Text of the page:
Return code 504 may be used to indicate whether a write is unsuccessful. For example, when a write operation is performed, the data may flow through various layers of the host system in the write path, such as from layer L1 to L2, L2 to L3, etc. If at any point the checksum verification fails, then return code 504 may be used by that layer performing the verification to return enough information as part of the failure to indicate the layer concerned as well as data related to failure (e.g., data, length of data, etc.). For example, if the checksum verification fails at layer L3, the information from return code 504 may help aid in debug efforts as to why the preceding layer L2 or current layer L3 created the failure, and further debugging may then be pursued in these layers. Similarly, return code 506 may be used to indicate the success of a read operation.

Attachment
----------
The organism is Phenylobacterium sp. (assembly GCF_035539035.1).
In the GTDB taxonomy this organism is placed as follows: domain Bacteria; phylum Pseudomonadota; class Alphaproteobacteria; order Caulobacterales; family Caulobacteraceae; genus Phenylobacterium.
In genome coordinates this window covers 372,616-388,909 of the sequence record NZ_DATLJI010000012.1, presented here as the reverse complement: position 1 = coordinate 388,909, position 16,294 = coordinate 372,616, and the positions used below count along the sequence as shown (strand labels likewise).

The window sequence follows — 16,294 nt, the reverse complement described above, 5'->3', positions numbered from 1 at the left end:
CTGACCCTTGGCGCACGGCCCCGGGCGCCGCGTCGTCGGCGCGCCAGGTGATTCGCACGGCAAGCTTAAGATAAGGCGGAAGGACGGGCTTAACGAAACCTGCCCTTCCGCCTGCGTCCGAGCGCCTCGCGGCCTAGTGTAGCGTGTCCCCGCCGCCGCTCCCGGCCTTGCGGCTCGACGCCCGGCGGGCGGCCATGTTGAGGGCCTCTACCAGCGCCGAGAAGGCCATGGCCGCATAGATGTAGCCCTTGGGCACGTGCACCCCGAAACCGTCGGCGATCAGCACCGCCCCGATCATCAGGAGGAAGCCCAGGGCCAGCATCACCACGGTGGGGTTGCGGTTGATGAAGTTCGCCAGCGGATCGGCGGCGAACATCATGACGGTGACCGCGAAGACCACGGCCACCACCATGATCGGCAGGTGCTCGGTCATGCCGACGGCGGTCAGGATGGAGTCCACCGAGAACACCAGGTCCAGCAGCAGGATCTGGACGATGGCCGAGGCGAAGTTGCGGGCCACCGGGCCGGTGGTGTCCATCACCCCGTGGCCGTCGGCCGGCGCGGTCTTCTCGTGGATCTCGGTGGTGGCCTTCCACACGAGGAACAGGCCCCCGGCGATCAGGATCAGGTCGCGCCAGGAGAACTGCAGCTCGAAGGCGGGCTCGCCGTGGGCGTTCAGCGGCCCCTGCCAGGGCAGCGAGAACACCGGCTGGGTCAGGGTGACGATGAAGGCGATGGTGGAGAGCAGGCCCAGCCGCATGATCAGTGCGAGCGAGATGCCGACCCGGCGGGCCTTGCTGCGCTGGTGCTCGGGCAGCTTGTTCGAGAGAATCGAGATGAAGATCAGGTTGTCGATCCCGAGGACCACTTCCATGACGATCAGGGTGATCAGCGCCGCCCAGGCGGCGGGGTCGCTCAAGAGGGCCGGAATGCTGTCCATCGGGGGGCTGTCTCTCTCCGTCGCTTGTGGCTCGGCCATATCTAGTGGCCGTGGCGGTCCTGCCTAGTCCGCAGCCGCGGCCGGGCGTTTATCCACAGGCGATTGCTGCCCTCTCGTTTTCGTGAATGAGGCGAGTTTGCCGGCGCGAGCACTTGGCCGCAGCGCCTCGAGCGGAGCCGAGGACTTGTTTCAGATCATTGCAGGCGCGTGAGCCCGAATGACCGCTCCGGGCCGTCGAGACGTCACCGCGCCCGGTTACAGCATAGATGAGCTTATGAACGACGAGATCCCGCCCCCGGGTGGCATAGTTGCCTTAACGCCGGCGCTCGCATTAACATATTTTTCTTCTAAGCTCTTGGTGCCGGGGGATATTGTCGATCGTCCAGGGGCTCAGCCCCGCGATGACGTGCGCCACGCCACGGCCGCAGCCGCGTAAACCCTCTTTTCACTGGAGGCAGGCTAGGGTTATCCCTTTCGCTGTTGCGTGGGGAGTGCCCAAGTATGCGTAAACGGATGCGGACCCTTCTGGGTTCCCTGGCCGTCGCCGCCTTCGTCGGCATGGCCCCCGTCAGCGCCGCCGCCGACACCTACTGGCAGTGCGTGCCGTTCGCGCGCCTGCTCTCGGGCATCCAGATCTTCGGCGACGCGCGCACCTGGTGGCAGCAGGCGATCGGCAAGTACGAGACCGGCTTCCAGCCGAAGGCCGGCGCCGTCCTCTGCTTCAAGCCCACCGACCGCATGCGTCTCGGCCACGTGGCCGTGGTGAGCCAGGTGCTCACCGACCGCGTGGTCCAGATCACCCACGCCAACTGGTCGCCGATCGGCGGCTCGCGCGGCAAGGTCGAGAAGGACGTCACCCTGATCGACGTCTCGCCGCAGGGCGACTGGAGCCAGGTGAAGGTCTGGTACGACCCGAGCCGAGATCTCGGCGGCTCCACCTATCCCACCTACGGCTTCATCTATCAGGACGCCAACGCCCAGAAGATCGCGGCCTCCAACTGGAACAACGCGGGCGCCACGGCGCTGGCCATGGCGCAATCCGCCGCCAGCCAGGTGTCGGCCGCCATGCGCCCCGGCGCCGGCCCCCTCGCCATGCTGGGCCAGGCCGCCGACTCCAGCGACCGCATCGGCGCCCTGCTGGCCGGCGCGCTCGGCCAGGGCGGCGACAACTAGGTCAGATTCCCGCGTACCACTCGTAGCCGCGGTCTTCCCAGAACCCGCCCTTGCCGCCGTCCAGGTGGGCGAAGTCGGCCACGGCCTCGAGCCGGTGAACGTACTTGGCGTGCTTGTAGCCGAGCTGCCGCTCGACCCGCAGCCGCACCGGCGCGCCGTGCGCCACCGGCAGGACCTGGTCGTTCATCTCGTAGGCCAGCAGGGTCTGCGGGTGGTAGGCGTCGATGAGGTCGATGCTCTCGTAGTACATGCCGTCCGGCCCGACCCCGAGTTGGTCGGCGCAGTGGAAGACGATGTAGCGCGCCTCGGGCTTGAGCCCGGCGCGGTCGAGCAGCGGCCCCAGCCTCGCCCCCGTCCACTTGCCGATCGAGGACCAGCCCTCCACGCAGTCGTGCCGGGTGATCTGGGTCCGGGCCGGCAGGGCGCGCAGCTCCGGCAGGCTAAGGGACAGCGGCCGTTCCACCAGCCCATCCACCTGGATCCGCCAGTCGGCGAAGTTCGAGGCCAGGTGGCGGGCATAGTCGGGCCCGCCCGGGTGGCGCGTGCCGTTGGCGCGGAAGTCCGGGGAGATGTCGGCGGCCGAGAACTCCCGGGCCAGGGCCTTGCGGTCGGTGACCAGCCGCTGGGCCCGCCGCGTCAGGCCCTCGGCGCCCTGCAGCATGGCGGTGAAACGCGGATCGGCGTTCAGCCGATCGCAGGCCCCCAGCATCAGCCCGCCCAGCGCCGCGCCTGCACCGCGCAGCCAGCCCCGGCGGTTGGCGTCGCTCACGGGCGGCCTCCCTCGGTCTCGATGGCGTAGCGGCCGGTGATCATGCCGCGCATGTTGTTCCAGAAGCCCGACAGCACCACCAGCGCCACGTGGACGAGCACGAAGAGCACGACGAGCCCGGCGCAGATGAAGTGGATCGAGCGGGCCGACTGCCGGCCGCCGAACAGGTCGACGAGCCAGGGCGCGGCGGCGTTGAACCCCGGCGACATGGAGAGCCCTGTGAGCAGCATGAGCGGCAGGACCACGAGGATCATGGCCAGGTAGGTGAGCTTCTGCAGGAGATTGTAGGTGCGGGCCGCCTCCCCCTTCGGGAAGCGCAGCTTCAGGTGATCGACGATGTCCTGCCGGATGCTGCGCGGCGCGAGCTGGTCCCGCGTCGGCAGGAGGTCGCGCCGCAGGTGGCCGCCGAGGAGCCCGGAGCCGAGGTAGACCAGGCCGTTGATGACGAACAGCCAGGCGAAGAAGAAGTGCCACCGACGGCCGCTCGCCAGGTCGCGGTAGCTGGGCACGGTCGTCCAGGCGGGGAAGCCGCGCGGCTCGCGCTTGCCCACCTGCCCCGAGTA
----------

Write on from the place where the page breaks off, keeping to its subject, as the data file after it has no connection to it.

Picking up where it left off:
The process begins with a resource manager initiating a write operation to a storage system (step 602). The resource manager generates a checksum for the data and sends the data and associated checksum through the write path (step 604). The checksum may be sent with the data by placing the checksum in an optional header of the Fibre Channel.